neutral about that also.

(3) What I am trying to talk about is the way that the learning
mechanisms interact with a real world environment over the course of the
system's lifetime learning, generating all the knowledge that the system
has as an adult. This is a long-term process, and the outcome, the end
result of this process is going to be governed by the cumulative result
of some very CAS-like mechanisms (the learning mechanisms) interacting
with the world. Here is where I find the trouble. This process,
considered as a system, contains at least the possibility of a
complex-systems-like disconnect between local mechanisms (the learning
mechanisms proper) and global behavior (the knowledge generated by the
mechanisms, by the time system gets to be an adult). It is not a matter
of moment by moment disconnect, it is a lifetime disconnect.

To illustrate with an example of what might happen: you could insert
your chosen learning mechanisms, let them interact with the world, and
then be surprised at the end of the day to find that, say, the system
just never managed to get certain kinds of abstraction; and when you
tried to figure out why this was happening, there might be nothing local
that you could put your finger on. You would simply be getting something
wrong at the end of the process, but because it was a result of a
long-term interaction (i.e. a complex system effect), you might not be
able to attack it directly.

Now, in one sense all I want to do is get people to discuss this latter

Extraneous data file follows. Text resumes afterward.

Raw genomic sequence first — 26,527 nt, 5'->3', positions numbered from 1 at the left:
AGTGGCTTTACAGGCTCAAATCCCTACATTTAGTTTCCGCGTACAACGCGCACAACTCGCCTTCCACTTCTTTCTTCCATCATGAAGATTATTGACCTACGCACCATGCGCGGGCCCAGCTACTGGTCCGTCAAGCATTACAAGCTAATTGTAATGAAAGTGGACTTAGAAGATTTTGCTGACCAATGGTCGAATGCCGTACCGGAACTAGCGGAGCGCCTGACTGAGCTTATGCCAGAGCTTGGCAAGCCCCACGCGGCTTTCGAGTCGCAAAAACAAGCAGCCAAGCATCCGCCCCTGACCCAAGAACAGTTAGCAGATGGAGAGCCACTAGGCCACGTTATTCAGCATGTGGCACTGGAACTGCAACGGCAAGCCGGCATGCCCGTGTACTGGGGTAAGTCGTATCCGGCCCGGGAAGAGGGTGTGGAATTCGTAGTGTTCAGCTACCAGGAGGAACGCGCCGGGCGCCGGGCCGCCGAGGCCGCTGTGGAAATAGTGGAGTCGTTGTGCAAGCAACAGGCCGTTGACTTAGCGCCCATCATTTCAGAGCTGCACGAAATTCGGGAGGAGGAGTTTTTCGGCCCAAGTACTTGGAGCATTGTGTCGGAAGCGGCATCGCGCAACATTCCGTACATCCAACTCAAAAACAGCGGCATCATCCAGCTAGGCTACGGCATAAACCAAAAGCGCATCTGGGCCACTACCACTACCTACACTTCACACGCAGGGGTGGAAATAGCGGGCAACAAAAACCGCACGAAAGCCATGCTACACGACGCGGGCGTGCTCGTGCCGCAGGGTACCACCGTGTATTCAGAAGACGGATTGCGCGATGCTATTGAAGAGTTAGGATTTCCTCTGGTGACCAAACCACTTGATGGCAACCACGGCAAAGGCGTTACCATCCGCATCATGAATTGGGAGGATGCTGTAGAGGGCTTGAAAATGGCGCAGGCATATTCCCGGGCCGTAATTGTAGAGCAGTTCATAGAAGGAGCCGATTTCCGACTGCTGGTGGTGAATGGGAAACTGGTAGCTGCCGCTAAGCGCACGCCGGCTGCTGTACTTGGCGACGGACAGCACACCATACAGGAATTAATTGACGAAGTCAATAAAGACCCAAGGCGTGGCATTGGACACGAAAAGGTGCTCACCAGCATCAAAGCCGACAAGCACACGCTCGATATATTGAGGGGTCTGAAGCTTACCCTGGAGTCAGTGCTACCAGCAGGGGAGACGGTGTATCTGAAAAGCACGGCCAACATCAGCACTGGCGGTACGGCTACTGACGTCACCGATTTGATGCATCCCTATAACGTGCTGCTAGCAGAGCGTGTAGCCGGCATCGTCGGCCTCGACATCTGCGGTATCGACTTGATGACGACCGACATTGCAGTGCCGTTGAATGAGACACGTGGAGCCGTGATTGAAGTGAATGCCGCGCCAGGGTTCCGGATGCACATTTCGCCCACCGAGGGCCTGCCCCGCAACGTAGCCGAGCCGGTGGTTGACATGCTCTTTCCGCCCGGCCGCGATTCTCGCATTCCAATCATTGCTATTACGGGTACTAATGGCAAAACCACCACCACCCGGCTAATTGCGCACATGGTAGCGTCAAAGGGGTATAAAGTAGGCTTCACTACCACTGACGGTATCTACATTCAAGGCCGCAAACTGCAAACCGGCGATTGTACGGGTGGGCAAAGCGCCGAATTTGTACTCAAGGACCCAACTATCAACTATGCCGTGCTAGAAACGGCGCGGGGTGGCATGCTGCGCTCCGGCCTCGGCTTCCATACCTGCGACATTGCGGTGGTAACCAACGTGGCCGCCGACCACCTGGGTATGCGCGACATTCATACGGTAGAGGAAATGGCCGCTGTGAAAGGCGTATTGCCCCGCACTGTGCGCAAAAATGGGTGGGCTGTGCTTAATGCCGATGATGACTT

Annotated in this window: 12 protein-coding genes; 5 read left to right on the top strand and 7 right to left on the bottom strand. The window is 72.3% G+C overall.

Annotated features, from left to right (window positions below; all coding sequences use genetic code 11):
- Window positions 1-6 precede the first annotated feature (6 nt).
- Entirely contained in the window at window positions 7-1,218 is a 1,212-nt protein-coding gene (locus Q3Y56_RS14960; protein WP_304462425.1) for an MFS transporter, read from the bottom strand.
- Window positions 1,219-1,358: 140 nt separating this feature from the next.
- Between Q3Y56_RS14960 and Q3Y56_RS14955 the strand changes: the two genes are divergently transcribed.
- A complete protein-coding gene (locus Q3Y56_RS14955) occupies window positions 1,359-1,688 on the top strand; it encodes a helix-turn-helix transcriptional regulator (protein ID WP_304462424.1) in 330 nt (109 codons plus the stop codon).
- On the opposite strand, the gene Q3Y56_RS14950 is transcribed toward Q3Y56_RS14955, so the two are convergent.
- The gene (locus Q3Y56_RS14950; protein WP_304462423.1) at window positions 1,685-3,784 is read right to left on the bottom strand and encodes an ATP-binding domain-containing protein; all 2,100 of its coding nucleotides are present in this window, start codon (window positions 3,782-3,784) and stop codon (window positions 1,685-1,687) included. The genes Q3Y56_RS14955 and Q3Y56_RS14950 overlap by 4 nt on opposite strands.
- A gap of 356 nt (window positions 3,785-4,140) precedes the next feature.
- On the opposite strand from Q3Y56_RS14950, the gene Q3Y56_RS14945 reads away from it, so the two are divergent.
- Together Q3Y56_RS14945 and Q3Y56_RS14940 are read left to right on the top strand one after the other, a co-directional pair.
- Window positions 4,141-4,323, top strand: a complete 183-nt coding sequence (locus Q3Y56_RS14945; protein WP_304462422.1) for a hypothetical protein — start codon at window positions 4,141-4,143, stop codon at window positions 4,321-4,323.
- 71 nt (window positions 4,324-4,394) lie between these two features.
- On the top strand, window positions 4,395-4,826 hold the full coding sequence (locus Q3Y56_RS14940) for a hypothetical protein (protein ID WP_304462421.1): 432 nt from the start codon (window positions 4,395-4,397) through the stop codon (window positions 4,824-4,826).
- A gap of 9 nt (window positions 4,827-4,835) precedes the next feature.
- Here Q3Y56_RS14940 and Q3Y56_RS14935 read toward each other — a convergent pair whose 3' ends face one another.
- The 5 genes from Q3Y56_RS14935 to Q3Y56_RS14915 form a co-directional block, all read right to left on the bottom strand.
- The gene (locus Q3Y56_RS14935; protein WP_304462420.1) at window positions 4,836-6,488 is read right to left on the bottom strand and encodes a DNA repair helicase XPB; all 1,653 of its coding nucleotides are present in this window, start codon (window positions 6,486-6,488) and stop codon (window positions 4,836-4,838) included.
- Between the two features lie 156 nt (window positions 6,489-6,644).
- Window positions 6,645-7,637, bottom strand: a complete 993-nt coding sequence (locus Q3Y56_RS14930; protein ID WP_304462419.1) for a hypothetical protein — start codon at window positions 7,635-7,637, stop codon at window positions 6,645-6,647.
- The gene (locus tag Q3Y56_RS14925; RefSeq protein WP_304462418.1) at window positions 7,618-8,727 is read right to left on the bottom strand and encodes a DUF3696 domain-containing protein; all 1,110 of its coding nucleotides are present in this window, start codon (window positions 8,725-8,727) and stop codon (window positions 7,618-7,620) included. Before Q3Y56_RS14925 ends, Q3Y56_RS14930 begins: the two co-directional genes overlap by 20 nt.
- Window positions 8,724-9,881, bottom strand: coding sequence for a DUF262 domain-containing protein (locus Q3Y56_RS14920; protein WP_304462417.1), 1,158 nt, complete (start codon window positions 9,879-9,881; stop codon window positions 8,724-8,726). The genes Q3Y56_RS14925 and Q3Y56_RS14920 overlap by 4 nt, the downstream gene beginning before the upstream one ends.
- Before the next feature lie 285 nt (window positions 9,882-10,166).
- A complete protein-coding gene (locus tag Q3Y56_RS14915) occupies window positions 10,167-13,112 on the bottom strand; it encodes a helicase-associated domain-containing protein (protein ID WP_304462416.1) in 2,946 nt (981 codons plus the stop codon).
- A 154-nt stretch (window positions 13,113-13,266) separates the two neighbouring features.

possibility. Just the possibility! I want someone to acknowledge that
this might turn out to the way things happen. We might not have
seriously run up against the problem yet, because enobody has subjected
their AGI model to the test of getting it to build almost all of its
knowledge using just the combination of learning mechanisms and messy
real-world experience. Is that not also agreed? That no one has really
done an end-to-end test of a real, non-toy, general knowledge-
acquisition mechanism yet?

And if this is true (that nobody has done such a test yet), is it not
true that if my hypothesis is true, the only way we might to start to
really notice the effect is after we had done a few long-term learning
runs and noticed that the learning mechanisms were simply not working?

You might say: why expect trouble when we have no reason to believe that
there will be trouble. My response has been: if the learning mechanisms
have the characteristics we generally think of them as having, and if as
a result they look like they will display the usual complex systems
disconnect between local and global, the experience of the complex
systems community is that it would be truly astonishing if we did not
have trouble.

Finally, I am using this argument as a reason to adopt a new research
*paradigm* (exemplified by my suggested development environment and
methodology), not a particular *model of cognition*. I was very clear
about this, but a number of people have persistently and viciously
slammed my words because they say the model [sic] I have proposed is
stupidly vague. There was never any such model.

I think this is the clearest I have managed to state the argument.

I might add that anyone who advances a thesis in this kind of forum is
always caught between a rock and a hard place: if I am brief, my wording
is so concise that it lends itself nicely to misinterpretation by people
who take one paragraph at a time and criticise out of context; but if I
give a long, detailed account I am accused of being long-winded. Damned
if I do, damned if I don't.

Richard Loosemore.

[end part 7]